Music television was all the rage in the '90s. Networks like MTV, The Box, and VH1 heavily featured music videos and TV series dedicated to the hottest musicians in the biz. Famously, VH1 began a program in 1997 titled "Behind the Music." The series was a documentary-style approach that focused on a different music icon with each entry. Often, the documentary series would provide behind-the-scenes access to the celebrities' lives as well as discussing their origins and claims to fame in the industry.

At one point, Tommy Lee sees the network covering Nirvana and the show serves as a poignant reminder that there are new threats to his career that have been emerging in the industry. Even though the popular Nirvana frontman had already tragically passed away, the band left an indelible mark on the decade. With the advent of grunge rock, music fans began shifting their focus away from the '80s glam rock scene and stepping into a new generation of rock n' roll. "Behind the Music" has been rebooted and is now currently airing on Paramount+.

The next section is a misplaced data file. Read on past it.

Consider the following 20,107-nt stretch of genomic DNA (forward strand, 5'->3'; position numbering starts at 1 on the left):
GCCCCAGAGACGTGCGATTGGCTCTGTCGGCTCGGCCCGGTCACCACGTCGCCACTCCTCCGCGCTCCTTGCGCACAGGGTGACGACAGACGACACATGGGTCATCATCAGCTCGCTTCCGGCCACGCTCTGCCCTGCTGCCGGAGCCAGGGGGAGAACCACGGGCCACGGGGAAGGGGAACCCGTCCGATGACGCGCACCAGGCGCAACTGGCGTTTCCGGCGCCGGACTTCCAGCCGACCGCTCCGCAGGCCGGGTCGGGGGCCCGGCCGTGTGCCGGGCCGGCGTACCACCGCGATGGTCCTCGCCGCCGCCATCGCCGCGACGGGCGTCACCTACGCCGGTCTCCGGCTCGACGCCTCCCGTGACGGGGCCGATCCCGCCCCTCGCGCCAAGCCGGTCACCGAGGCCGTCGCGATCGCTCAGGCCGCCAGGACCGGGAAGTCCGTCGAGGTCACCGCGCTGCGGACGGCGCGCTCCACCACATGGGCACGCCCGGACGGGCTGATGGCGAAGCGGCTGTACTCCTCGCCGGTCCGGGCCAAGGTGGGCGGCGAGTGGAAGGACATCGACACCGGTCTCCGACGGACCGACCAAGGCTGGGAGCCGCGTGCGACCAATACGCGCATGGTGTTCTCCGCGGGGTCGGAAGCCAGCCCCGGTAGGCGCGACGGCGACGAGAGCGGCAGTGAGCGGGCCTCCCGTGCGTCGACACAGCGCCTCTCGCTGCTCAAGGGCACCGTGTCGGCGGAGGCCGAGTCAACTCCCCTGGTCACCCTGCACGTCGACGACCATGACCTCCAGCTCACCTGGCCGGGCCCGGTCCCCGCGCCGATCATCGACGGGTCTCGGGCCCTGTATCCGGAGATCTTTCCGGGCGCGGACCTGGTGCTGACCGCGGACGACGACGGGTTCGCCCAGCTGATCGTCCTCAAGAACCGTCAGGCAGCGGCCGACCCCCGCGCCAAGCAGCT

Tommy Lee's beefs with fellow rockers

If it wasn't apparent before watching "Pam & Tommy," it's safe to say that Tommy Lee can be erratic and violent. He is prone to outbursts and temperamental fits when angered that often result in property damage and even physical assault. It doesn't take much to get under the rocker's skin. Therefore, it stands to reason that Tommy Lee has created enemies in the industry through his lengthy career as a drummer. Other rockers who imbibe in drugs and copious amounts of alcohol are also known to have dramatic careers smattered with outbursts and upsets fueled by impatience and anger. Truth be told, rockers can be some of the biggest divas around.

When Pam and Tommy consult with legal counsel to see what can be done about the spread of the tape, they are asked whether they have any enemies. While Pam is a lover and not a fighter, Tommy has seemingly racked up a list of adversaries, including Bret Michaels, the Guns n' Roses singer Axl Rose, Blackie Lawless, record and film producer Lou Adler, the Kiss bassist and singer Gene Simmons, and the big-time record producer and film studio executive David Geffen. He even goes on to name actors like Mickey Rourke and John Stamos. One thing's for certain: Tommy Lee gets around.